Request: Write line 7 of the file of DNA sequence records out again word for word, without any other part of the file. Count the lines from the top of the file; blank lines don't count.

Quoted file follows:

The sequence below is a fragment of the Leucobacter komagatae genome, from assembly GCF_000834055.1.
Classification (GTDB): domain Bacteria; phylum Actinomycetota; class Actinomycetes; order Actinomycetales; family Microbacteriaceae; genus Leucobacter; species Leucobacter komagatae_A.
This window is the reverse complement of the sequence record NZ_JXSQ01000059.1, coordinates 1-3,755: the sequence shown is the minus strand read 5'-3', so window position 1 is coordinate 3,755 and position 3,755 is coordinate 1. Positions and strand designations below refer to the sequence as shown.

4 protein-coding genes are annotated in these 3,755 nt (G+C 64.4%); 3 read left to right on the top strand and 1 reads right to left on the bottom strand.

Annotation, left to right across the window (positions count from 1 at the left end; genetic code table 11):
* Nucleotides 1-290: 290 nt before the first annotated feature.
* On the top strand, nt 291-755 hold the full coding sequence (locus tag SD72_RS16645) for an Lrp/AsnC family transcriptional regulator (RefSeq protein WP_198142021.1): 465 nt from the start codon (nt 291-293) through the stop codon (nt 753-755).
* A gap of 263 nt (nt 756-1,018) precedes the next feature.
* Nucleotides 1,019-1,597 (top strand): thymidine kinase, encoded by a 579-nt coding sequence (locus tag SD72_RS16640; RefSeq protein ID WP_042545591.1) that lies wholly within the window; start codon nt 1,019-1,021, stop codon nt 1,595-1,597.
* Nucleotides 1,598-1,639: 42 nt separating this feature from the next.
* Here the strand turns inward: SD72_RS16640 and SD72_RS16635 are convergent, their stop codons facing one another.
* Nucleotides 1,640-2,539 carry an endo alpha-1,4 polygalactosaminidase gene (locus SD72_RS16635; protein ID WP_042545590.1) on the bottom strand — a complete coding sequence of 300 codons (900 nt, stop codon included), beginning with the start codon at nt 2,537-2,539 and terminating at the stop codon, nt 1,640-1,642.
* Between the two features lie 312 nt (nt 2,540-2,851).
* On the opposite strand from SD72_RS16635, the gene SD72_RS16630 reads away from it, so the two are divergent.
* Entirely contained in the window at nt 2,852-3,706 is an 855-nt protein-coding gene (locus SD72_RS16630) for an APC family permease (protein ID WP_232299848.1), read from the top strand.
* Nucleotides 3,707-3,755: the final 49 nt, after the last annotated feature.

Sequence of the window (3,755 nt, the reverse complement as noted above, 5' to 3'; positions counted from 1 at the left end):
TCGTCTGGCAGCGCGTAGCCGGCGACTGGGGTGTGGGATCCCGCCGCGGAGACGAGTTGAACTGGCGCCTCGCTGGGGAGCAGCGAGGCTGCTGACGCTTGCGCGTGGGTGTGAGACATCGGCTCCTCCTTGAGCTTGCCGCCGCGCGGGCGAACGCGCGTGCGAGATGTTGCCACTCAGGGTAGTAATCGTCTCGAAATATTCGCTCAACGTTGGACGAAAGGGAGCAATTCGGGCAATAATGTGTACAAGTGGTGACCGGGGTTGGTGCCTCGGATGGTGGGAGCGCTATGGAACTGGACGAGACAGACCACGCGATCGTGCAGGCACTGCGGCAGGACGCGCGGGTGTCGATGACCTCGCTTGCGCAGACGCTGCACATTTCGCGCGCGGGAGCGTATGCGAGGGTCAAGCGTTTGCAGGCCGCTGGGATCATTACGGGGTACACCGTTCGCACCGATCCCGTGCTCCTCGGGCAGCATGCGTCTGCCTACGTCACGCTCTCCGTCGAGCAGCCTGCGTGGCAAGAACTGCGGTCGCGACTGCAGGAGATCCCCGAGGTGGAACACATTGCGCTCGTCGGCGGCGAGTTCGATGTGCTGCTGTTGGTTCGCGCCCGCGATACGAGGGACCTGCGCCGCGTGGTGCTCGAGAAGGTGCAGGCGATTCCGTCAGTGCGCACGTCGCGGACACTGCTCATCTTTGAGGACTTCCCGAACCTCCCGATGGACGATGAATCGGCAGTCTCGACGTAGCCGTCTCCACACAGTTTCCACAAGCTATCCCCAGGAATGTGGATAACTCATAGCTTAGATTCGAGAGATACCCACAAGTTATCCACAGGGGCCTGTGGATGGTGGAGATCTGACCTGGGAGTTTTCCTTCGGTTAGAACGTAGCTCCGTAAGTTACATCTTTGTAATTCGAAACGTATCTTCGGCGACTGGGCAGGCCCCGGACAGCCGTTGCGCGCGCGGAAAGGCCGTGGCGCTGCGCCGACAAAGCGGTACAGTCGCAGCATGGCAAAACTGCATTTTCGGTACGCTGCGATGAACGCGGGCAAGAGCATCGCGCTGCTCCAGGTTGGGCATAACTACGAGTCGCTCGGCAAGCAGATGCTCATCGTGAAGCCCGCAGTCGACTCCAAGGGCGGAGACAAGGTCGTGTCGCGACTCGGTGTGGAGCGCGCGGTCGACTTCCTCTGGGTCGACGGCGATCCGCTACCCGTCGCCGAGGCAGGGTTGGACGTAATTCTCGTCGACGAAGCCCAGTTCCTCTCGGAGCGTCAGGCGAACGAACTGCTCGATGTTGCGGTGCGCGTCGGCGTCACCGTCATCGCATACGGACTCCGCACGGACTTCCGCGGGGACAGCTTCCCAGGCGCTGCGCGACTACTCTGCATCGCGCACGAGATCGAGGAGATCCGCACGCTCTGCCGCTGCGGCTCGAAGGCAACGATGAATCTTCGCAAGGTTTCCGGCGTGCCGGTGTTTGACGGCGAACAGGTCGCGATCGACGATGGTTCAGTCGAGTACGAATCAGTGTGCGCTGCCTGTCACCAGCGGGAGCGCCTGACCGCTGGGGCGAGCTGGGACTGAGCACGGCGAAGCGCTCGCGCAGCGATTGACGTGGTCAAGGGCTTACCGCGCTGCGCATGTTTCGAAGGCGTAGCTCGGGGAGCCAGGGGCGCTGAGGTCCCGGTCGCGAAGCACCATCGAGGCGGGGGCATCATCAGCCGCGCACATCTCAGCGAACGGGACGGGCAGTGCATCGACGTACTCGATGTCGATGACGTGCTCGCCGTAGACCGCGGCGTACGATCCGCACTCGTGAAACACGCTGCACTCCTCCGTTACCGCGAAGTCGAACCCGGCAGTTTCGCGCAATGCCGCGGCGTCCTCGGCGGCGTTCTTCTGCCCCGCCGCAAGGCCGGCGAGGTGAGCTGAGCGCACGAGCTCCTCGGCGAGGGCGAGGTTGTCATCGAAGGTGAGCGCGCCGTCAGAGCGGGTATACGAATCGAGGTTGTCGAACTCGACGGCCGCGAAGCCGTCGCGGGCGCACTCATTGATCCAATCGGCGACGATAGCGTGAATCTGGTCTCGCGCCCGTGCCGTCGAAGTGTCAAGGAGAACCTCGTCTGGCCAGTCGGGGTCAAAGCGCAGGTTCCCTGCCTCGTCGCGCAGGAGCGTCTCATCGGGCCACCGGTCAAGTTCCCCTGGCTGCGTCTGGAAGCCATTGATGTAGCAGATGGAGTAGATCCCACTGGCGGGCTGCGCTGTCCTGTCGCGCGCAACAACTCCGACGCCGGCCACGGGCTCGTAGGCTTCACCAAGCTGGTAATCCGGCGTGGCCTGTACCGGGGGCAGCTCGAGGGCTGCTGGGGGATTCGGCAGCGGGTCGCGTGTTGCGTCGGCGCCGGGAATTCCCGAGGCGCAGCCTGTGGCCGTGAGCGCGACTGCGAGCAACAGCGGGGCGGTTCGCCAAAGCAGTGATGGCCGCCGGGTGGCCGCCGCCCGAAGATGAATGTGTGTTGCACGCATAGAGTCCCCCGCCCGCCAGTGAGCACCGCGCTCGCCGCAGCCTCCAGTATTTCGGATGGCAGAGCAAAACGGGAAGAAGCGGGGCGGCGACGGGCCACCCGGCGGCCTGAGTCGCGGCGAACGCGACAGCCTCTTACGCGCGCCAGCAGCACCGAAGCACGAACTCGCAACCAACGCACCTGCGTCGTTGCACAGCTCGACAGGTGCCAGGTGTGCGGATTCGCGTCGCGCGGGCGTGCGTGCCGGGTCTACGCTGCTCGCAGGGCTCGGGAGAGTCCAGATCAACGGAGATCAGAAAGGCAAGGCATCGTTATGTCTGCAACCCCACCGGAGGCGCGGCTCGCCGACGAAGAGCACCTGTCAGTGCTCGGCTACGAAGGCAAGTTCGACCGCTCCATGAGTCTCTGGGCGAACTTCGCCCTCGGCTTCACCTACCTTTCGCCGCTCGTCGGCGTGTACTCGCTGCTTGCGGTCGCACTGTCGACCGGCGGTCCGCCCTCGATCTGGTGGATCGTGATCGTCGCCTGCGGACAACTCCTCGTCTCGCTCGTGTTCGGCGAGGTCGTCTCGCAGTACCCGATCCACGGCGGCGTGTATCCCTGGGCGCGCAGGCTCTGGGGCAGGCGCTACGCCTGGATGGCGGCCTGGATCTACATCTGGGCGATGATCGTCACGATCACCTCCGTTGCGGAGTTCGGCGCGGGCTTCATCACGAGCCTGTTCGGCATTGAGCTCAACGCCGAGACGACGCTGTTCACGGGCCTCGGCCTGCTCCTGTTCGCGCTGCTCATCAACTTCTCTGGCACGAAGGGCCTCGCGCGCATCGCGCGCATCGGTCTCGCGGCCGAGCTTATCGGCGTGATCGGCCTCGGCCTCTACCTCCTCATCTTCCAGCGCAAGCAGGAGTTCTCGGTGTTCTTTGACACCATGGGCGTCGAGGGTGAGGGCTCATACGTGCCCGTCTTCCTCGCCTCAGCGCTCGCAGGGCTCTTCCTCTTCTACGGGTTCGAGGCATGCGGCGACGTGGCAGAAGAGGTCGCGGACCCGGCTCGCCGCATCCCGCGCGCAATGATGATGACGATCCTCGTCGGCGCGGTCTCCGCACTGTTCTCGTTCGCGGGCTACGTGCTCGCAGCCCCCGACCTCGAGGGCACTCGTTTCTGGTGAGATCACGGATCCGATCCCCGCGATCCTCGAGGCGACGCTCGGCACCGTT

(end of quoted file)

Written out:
* On the top strand, nt 291-755 hold the full coding sequence (locus tag SD72_RS16645) for an Lrp/AsnC family transcriptional regulator (RefSeq protein WP_198142021.1): 465 nt from the start codon (nt 291-293) through the stop codon (nt 753-755).